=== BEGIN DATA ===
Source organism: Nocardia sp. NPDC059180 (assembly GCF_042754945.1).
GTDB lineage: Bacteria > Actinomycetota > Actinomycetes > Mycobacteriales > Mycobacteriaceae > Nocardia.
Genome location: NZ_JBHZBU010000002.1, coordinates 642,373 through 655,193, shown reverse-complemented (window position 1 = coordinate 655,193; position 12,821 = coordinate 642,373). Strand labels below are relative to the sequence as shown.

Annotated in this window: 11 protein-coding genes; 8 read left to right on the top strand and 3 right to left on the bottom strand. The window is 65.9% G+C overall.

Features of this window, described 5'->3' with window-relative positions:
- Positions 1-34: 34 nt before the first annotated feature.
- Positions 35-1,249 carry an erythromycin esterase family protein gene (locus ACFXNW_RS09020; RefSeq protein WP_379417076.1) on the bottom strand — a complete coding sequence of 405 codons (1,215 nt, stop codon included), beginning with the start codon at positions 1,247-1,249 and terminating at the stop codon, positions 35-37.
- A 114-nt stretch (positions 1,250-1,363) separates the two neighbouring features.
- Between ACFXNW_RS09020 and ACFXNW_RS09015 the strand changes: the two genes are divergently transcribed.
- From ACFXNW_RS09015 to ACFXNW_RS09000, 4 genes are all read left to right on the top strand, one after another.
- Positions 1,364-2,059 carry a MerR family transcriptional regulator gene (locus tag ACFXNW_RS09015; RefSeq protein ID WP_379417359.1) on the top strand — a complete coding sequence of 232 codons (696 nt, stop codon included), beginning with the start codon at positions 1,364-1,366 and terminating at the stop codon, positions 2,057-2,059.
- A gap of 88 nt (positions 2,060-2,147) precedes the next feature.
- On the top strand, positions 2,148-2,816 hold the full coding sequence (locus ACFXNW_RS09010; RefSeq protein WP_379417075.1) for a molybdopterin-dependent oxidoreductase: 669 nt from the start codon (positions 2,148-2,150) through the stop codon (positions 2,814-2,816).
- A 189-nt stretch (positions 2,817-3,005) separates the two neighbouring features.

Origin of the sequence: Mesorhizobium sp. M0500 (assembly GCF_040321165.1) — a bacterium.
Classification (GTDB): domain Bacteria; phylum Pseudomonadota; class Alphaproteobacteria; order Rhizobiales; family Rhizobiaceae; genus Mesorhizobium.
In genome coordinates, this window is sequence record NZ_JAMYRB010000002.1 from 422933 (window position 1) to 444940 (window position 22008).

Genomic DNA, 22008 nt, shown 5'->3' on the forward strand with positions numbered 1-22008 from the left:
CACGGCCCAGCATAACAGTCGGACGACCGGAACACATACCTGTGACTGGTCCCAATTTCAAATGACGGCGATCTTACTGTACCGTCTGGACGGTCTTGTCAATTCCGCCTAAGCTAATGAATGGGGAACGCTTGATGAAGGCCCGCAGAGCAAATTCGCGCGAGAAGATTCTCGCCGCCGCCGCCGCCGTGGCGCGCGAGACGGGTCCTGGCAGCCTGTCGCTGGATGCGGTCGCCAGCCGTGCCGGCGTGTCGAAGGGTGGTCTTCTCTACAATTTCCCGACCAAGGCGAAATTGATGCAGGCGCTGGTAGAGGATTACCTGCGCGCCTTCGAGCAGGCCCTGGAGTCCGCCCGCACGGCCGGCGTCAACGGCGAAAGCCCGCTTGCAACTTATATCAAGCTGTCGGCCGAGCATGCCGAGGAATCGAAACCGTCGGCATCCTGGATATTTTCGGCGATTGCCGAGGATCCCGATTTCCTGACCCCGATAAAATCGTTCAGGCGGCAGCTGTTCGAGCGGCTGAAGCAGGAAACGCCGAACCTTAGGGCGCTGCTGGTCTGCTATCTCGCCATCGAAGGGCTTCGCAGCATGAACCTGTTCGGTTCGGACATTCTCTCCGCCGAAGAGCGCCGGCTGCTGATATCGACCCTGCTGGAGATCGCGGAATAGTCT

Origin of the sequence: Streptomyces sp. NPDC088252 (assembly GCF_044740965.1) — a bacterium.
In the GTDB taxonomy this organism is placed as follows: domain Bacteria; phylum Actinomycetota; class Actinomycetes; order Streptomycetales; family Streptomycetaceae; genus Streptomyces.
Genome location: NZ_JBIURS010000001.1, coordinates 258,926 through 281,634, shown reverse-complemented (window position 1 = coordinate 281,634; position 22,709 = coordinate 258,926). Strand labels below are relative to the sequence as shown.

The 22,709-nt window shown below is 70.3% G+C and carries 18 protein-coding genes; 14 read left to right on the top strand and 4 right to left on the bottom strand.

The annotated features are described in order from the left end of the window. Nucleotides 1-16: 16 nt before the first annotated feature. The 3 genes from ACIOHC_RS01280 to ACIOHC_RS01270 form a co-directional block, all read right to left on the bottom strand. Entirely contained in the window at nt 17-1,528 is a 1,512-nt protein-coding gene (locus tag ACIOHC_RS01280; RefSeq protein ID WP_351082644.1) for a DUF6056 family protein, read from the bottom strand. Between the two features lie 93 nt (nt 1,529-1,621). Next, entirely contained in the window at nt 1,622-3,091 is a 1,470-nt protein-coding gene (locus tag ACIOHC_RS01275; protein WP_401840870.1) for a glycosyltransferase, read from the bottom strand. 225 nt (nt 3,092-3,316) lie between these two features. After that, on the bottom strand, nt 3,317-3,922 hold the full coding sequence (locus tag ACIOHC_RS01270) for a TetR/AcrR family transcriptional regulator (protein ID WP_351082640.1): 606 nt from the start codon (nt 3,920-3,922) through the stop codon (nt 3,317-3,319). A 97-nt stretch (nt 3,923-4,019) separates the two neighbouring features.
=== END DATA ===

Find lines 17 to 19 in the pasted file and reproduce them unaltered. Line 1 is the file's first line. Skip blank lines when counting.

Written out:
In genome coordinates, this window is sequence record NZ_JAMYRB010000002.1 from 422933 (window position 1) to 444940 (window position 22008).

Genomic DNA, 22008 nt, shown 5'->3' on the forward strand with positions numbered 1-22008 from the left:
CACGGCCCAGCATAACAGTCGGACGACCGGAACACATACCTGTGACTGGTCCCAATTTCAAATGACGGCGATCTTACTGTACCGTCTGGACGGTCTTGTCAATTCCGCCTAAGCTAATGAATGGGGAACGCTTGATGAAGGCCCGCAGAGCAAATTCGCGCGAGAAGATTCTCGCCGCCGCCGCCGCCGTGGCGCGCGAGACGGGTCCTGGCAGCCTGTCGCTGGATGCGGTCGCCAGCCGTGCCGGCGTGTCGAAGGGTGGTCTTCTCTACAATTTCCCGACCAAGGCGAAATTGATGCAGGCGCTGGTAGAGGATTACCTGCGCGCCTTCGAGCAGGCCCTGGAGTCCGCCCGCACGGCCGGCGTCAACGGCGAAAGCCCGCTTGCAACTTATATCAAGCTGTCGGCCGAGCATGCCGAGGAATCGAAACCGTCGGCATCCTGGATATTTTCGGCGATTGCCGAGGATCCCGATTTCCTGACCCCGATAAAATCGTTCAGGCGGCAGCTGTTCGAGCGGCTGAAGCAGGAAACGCCGAACCTTAGGGCGCTGCTGGTCTGCTATCTCGCCATCGAAGGGCTTCGCAGCATGAACCTGTTCGGTTCGGACATTCTCTCCGCCGAAGAGCGCCGGCTGCTGATATCGACCCTGCTGGAGATCGCGGAATAGTCT